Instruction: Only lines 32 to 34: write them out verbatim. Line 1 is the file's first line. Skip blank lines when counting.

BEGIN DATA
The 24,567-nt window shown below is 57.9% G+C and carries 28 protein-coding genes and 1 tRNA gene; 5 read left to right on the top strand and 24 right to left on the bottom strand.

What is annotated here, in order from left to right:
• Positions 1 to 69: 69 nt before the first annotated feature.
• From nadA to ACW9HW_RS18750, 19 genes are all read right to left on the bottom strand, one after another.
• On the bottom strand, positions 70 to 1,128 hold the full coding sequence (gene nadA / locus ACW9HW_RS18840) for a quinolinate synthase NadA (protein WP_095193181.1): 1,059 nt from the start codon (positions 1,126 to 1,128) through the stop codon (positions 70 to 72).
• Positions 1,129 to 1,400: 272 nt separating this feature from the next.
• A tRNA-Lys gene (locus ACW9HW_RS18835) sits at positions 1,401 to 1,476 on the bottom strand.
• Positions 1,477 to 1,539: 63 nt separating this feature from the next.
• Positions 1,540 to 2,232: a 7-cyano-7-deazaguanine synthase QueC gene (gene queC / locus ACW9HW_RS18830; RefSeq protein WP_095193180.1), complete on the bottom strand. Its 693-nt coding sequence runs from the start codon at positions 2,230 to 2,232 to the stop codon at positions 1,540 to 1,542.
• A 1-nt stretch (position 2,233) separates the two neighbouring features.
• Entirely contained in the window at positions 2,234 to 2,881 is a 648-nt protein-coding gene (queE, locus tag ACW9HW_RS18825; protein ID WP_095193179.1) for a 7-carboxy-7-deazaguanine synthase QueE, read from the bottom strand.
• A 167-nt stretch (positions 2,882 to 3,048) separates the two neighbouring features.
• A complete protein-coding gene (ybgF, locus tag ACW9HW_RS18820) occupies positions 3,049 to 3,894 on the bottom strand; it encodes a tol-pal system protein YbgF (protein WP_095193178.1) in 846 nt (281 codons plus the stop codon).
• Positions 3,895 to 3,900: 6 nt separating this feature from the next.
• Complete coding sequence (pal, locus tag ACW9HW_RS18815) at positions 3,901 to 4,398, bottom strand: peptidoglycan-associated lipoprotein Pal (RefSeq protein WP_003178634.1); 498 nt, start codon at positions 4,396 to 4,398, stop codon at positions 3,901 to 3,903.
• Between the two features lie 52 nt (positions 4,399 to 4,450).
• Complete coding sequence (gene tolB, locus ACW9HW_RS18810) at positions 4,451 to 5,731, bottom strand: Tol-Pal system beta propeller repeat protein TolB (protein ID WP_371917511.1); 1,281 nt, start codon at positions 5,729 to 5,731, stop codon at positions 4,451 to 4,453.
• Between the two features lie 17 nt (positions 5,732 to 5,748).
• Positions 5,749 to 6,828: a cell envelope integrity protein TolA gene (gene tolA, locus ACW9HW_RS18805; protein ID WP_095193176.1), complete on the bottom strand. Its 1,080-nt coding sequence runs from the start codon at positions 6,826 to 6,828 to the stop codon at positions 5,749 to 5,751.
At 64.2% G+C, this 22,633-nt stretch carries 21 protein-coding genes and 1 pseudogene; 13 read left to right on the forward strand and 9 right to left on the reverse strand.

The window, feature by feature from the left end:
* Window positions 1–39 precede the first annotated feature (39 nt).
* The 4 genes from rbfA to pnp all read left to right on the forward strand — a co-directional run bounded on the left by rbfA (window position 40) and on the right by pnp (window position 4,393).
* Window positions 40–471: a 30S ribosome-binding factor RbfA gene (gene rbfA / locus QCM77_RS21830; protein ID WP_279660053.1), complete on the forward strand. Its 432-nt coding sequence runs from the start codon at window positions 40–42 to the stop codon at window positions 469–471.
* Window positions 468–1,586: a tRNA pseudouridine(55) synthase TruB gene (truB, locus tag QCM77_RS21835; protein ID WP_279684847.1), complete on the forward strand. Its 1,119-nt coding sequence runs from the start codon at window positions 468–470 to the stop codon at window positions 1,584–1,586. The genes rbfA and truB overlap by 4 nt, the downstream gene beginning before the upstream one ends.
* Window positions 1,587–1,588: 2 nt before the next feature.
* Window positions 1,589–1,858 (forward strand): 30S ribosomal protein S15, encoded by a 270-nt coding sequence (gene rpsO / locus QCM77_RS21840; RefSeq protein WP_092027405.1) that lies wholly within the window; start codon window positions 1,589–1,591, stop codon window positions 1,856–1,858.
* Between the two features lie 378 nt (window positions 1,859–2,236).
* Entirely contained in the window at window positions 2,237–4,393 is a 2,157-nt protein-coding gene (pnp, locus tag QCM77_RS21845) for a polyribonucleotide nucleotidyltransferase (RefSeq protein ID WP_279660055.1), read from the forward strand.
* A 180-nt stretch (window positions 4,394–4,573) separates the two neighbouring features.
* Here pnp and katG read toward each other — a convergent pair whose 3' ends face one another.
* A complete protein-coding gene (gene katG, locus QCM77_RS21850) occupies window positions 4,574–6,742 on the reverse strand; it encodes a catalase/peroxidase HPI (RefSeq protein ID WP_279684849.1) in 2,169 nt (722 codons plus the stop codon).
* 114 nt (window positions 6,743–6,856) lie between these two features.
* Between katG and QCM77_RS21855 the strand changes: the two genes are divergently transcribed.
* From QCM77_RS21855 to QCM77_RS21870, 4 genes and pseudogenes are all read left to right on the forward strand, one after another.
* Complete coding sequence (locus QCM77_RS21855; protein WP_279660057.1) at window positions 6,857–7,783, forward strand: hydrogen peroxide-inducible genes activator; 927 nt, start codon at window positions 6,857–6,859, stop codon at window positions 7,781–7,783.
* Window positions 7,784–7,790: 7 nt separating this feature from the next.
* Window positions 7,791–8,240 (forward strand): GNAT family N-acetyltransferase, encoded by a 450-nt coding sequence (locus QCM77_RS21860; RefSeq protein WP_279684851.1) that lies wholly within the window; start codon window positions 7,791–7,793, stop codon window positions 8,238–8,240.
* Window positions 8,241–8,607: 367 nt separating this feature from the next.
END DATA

* A complete protein-coding gene (gene katG, locus QCM77_RS21850) occupies window positions 4,574–6,742 on the reverse strand; it encodes a catalase/peroxidase HPI (RefSeq protein ID WP_279684849.1) in 2,169 nt (722 codons plus the stop codon).
* 114 nt (window positions 6,743–6,856) lie between these two features.
* Between katG and QCM77_RS21855 the strand changes: the two genes are divergently transcribed.